- The Washington Times - Monday, September 25, 2006

Retired military leaders yesterday told Senate Democrats that Defense Secretary Donald H. Rumsfeld should be replaced, saying he botched the war in Iraq.

Democrats said their long-standing criticisms of the administration are validated by a leaked intelligence assessment that reportedly found the Iraq war has helped spur more Islamic radicals.

Senate Minority Leader Harry Reid said April’s National Intelligence Estimate (NIE), as described Sunday by the New York Times and The Washington Post, states “what many of us have been saying for months” about U.S. efforts in Iraq.

“It has made us less secure as a nation,” the Nevada Democrat said as the Democratic Policy Committee opened it’s first in a series of hearings to examine the war’s planning and execution, leading up to November’s elections.

According to the news stories, the intelligence report found Islamic radicalism has spread across the globe and the war in Iraq has contributed to that.

White House spokesman Tony Snow yesterday said the report “assesses that a variety of factors, in addition to the Iraq war, fuel the spread of jihadism, including longstanding social grievances, slowness of the pace of reform and the use of the Internet.”

He said “it also notes that should jihadists be perceived to have failed in Iraq, fewer will be inspired to carry on the fight.”

“In short, the news reports contain nothing that the president hasn’t said,” Mr. Snow told reporters.

Democrats said the administration should make the report public but Carl Kropf, a spokesman for Director of National Intelligence John Negroponte, said in an e-mail message that “there is no indication that this NIE will be declassified.”

During yesterday’s hearing, three retired military leaders who served in Iraq told several Senate Democrats and one House Republican — Rep. Walter B. Jones of North Carolina — that Mr. Rumsfeld must go because he ignored advice for more troops, failed to make a post-invasion plan or equip troops properly and hid information from the public.

“I believe that Secretary Rumsfeld and others in the administration did not tell the American people the truth for fear of losing support for the war in Iraq,” retired Army Maj. Gen. John R.S. Batiste told the panel. Mr. Batiste, a self-described Republican who has been criticizing Mr. Rumsfeld for months, said the secretary “forbade military planners from developing plans for securing a postwar Iraq” and helped create the current insurgency by ignoring the potential for one, though it was “an absolute certainty.”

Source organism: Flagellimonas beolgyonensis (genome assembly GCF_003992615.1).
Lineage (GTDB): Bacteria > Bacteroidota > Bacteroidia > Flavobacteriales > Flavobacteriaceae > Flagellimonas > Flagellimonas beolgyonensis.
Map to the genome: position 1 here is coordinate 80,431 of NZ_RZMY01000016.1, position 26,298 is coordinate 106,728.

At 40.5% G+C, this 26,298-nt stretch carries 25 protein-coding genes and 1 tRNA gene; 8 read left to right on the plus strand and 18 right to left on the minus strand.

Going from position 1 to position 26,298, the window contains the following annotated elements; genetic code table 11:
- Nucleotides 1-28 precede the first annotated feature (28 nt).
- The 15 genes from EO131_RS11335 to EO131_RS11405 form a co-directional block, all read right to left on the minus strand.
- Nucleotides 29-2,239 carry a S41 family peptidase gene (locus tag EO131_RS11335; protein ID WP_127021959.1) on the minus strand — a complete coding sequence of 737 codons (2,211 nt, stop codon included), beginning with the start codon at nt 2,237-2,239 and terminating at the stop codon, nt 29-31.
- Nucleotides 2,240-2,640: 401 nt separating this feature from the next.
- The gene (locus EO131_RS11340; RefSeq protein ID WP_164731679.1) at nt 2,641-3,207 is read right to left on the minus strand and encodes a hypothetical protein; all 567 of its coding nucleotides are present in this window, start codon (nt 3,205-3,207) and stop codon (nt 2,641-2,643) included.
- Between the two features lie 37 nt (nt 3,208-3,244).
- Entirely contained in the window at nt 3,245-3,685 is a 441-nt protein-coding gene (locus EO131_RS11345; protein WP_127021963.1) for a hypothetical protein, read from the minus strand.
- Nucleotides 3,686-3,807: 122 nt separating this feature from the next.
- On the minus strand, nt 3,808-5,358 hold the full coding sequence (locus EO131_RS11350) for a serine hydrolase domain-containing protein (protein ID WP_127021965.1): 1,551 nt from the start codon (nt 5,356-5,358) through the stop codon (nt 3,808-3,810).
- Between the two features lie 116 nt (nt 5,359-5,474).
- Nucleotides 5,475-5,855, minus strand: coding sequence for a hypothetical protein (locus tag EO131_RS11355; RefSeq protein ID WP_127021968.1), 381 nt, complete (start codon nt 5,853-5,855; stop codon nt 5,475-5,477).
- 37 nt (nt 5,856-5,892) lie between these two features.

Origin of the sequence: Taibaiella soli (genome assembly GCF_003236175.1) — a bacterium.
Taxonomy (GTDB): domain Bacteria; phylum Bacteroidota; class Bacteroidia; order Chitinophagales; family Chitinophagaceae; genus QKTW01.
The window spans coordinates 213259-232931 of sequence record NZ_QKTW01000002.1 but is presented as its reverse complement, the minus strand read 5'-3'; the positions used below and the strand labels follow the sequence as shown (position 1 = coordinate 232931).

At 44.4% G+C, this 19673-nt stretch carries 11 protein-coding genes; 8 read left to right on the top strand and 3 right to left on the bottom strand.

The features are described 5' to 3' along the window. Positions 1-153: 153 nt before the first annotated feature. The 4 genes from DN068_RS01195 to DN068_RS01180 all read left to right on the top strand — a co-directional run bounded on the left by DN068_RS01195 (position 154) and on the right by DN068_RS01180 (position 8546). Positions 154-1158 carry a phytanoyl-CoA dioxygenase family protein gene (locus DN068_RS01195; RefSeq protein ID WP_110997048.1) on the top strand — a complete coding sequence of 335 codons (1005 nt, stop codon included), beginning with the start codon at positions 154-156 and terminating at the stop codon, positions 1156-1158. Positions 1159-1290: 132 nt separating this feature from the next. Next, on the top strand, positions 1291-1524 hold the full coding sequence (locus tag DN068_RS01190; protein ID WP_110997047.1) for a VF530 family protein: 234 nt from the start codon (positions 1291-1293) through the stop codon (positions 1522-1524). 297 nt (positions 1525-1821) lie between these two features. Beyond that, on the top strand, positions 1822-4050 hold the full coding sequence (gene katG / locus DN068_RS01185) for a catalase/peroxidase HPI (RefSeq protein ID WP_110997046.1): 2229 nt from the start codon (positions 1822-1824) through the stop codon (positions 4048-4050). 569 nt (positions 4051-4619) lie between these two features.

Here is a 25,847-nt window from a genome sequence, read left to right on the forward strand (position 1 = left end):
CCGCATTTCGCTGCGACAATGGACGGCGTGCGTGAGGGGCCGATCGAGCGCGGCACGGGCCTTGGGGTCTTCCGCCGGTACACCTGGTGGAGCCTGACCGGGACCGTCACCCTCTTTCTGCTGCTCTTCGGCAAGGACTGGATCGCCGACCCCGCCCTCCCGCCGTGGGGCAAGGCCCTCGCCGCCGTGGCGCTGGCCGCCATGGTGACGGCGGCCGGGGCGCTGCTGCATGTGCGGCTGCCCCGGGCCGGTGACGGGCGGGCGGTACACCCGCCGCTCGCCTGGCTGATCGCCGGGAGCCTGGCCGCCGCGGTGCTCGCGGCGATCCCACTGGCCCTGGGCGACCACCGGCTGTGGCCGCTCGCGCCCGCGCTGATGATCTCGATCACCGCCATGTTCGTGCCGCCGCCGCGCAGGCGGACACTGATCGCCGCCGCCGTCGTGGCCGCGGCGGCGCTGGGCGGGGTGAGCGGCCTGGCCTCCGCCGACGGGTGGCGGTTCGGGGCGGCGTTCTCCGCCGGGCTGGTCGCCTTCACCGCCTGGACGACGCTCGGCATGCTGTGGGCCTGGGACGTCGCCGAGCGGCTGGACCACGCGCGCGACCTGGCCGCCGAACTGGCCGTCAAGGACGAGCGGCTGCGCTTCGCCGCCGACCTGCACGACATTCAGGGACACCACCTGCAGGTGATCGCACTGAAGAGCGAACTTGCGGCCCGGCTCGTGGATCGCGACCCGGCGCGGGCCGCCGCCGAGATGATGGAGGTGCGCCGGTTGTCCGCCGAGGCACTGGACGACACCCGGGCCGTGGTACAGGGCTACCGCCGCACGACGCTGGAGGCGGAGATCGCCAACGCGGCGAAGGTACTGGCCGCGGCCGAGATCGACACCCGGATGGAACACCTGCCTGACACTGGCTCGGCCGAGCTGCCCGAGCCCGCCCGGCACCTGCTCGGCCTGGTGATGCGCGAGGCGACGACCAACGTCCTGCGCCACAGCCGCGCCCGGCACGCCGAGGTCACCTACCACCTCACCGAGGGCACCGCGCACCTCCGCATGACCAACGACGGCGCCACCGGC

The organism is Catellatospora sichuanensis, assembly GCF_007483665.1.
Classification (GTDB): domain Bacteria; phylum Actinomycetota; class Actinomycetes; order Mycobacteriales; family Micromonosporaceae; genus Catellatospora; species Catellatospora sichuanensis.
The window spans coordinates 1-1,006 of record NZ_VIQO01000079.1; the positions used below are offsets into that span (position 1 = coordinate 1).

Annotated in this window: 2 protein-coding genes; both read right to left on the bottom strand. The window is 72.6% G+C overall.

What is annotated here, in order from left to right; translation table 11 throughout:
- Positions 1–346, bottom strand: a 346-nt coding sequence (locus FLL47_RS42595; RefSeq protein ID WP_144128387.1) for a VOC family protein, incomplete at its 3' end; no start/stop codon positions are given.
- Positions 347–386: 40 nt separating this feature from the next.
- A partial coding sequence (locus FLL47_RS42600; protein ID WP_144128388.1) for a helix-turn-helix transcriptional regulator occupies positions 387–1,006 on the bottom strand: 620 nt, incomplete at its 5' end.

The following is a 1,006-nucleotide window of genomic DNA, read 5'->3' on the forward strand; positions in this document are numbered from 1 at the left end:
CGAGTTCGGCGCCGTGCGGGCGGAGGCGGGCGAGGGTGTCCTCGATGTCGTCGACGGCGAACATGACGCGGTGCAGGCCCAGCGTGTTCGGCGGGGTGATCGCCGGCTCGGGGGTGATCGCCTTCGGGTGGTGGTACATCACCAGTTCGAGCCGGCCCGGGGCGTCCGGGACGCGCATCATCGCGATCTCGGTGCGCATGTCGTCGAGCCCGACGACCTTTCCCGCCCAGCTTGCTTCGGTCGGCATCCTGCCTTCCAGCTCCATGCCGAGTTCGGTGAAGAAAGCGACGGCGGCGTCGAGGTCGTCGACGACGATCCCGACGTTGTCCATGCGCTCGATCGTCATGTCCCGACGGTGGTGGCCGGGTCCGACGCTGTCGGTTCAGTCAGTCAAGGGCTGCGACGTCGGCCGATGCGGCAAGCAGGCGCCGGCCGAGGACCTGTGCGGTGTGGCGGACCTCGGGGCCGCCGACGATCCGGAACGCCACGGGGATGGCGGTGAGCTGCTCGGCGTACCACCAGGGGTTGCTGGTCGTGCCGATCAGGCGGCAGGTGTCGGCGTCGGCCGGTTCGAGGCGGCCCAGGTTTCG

Retired Army Maj. Gen.Paul D. Eaton, who criticized Mr. Rumsfeld in the New York Times last spring, said the post-invasion effort in Iraq is about 60,000 troops short of what it needs for success and that the Army “is in terrible shape,” lacking proper equipment and resources. He said Mr. Rumsfeld falls short “strategically operationally and tactically.”

Retired Marine Col. Thomas X. Hammes said administration leaders have “failed to acknowledge we are in a war” and has not provided sufficient equipment, adequately supported the efforts to train Iraqis or asked Americans to make any wartime sacrifices.

All three of the retired leaders, however, backed up the administration assertion that pulling out of Iraq now would be disastrous and cause a dangerous regional instability. Mr. Rumsfeld said yesterday he has no intention of resigning and Senate Republicans sent out a long list of retired military leaders who strongly and publicly support him.

Republicans called the Democrats’ hearing a “stunt” and accused Democrats of ignoring anti-terrorism legislation.

“Today’s ‘hearing’ is an election-year smoke screen aimed at obscuring the Democrats’ dismal record on national security,” said Sen. John Cornyn, Texas Republican. “I just wish that they would spend as much effort working with Republicans on passing the terrorist surveillance bill, passing military tribunal legislation and approving key anti-terror nominees, as they do on blocking, blaming and holding election-year stunts.”

cRowan Scarborough and Bill Gertz contributed to this story.



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